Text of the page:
I can’t wait to get back here.

catalina from ontario peak

Indian Cove Campground, Joshua Tree National Park

wildflowers joshua tree national park

Desert wildflowers at our site.

By Heather

Forget everything I’ve ever written about other campgrounds in Joshua Tree National Park.

Our inaugural trip to Indian Cove had it all: beautiful weather (though hot during the day), gorgeous views, peaceful drives, quiet neighbors, good friends, good food and good booze. It doesn’t get any better than that! It was the perfect kickoff to the 2015 camping season and I think this bodes well for our year.

Getting there

indian cove site 66

The view from our picnic table.

Indian Cove is just off the 62 freeway near Twentynine Palms, and unlike other campgrounds in the park, the drive to this one is short. It takes about 10 minutes. Don’t be alarmed: you’re going to briefly drive through a residential area, then take a little detour through the ranger’s station, pass a group campground on the right, and finally, you will hit Indian Cove.

This trip was a small rite of passage for me: I arrived and set up camp all by myself in the dark, then spent the evening camping solo. It was wonderful! I unloaded my car, pitched the tent, got everything inside set up, then made myself a quick dinner of sausages, poured myself a glass of bourbon, then retired to the tent with Nabby to settle in and read. Although part of me missed sitting around the fire with Darren and some friends, I always enjoy some solitude.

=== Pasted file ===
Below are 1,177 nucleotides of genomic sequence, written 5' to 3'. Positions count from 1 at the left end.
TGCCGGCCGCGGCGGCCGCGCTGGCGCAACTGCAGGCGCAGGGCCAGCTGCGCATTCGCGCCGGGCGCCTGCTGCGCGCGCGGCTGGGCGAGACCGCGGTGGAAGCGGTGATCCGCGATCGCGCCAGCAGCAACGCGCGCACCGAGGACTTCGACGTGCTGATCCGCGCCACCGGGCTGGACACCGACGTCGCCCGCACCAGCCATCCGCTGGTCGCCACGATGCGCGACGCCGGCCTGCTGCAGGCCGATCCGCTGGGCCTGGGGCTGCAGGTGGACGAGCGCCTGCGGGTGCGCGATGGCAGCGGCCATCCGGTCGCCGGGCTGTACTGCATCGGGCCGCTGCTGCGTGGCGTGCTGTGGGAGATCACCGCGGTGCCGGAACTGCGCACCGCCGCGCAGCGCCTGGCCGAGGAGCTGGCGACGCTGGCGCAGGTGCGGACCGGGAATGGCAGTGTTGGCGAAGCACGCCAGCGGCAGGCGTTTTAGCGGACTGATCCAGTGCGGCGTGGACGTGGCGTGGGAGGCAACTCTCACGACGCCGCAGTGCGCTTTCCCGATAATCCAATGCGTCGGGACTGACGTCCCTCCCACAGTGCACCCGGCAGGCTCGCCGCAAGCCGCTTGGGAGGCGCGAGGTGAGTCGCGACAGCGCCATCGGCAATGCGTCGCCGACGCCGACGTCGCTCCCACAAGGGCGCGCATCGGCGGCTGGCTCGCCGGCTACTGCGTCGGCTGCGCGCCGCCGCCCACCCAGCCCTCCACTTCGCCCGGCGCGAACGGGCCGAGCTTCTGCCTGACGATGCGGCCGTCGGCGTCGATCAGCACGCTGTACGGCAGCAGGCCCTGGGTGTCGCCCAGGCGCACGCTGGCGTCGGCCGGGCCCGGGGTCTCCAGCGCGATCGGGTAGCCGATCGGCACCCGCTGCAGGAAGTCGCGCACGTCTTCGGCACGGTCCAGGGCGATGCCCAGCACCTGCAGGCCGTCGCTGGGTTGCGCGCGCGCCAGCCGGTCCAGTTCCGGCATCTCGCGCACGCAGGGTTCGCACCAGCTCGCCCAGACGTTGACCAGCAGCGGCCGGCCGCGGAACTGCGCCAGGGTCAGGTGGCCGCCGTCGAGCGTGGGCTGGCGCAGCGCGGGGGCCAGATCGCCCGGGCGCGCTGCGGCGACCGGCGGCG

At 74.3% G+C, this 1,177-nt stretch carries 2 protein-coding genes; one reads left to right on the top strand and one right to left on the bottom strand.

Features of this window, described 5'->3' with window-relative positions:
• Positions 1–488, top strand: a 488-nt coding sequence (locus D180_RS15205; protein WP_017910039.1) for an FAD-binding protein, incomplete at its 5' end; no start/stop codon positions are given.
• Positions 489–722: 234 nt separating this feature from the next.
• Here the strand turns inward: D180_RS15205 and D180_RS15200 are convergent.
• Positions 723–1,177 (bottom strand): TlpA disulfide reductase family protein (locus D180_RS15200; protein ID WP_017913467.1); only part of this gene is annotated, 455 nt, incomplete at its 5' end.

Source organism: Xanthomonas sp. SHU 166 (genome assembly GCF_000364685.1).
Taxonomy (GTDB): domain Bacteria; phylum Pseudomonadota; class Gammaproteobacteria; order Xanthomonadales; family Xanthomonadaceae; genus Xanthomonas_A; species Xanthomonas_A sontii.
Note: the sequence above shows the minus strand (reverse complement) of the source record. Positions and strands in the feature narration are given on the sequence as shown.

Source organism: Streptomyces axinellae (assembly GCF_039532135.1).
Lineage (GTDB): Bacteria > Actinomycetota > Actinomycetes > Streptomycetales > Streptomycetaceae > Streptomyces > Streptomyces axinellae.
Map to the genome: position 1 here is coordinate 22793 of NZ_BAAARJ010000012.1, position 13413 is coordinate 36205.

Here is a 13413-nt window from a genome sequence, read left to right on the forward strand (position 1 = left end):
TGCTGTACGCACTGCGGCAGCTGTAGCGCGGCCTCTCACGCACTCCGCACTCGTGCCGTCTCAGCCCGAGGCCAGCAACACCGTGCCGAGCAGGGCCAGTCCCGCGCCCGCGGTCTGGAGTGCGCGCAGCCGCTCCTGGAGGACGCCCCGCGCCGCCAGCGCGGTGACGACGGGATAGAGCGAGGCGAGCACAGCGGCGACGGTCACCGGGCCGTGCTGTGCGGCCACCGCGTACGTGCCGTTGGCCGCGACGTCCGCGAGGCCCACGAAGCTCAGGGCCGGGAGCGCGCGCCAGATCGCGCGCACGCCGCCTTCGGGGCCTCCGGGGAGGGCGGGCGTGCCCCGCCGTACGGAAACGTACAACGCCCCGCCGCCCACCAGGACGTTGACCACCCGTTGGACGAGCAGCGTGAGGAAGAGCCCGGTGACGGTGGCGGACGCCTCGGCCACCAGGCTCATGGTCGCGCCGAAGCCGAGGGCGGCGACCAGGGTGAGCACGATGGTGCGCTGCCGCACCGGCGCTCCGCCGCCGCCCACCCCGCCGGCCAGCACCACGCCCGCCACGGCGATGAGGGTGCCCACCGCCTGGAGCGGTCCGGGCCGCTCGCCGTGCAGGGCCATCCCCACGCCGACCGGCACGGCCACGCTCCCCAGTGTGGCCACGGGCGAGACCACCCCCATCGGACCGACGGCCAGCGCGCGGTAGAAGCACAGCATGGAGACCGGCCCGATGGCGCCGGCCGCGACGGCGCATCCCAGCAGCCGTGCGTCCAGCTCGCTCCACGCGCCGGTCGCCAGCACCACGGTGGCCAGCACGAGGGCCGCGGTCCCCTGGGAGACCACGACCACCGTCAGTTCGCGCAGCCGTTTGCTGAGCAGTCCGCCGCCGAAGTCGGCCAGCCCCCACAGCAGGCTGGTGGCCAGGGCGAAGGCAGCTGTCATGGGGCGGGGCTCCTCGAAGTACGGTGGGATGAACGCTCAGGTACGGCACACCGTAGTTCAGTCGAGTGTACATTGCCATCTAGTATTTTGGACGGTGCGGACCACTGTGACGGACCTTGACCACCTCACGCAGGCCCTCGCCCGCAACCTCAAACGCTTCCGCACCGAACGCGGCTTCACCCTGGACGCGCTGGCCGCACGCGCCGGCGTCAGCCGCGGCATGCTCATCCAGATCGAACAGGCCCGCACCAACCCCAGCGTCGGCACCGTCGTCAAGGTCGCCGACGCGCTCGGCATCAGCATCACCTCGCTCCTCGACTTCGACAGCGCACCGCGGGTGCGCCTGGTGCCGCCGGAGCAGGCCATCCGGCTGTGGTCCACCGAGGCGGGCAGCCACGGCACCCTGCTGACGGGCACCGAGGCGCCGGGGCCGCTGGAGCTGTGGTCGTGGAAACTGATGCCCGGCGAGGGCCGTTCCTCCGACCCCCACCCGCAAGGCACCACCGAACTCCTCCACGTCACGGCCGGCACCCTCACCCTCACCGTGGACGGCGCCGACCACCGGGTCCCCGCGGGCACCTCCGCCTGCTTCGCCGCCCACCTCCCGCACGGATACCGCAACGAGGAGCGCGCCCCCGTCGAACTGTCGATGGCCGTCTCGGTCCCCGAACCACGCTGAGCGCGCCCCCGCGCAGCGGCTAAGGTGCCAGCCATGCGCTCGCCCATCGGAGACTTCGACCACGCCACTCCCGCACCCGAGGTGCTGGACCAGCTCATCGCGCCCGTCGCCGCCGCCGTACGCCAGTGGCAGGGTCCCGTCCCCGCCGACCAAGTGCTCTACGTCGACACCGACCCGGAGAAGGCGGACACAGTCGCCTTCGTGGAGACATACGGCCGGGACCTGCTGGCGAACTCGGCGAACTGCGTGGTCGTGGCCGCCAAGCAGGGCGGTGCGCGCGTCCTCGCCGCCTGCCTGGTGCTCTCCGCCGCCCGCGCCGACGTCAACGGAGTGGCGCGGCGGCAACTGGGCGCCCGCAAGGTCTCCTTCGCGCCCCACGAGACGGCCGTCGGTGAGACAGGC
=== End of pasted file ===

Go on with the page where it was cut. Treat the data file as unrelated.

site 66 indian cove joshua tree

Our campsite (#66).

We stayed in site #66, and that’s our view in the photo at the top. Not bad at all.

It’s a beautiful site, if a bit smaller than the others. It was so small, in fact, that we had to move our canopy every night to use the fire ring. Wha, wha, I know.

Four people fit here pretty comfortably, though. Next time, I want to grab either site #64 or #65 – they were not only absolutely massive, but they had all kinds of little coves to hide from the blazing sun.

We may or may not all have snuck over to the other campsites a few times during the day to hide in one of those shady spots. It was in the 90s, for Pete’s sake!

The campground

Despite being really popular with families and kids, Indian Cove is peaceful. We did hear a few IMG_8751kids in the mornings, but by and large, it was really quiet. And something about the rocks muffled the noise just a bit.

Families, I find, also tend to head out and see the sights early, and they’re gone until close to sunset. If you stick around the campground, you’re going to love the quiet.

Most people went to bed early each night, too. On Saturday, we shut down the campground and it was only 10 p.m. That never happens to us. Usually we’re the ones in our tents trying to sleep and praying to God that quiet hours will start soon.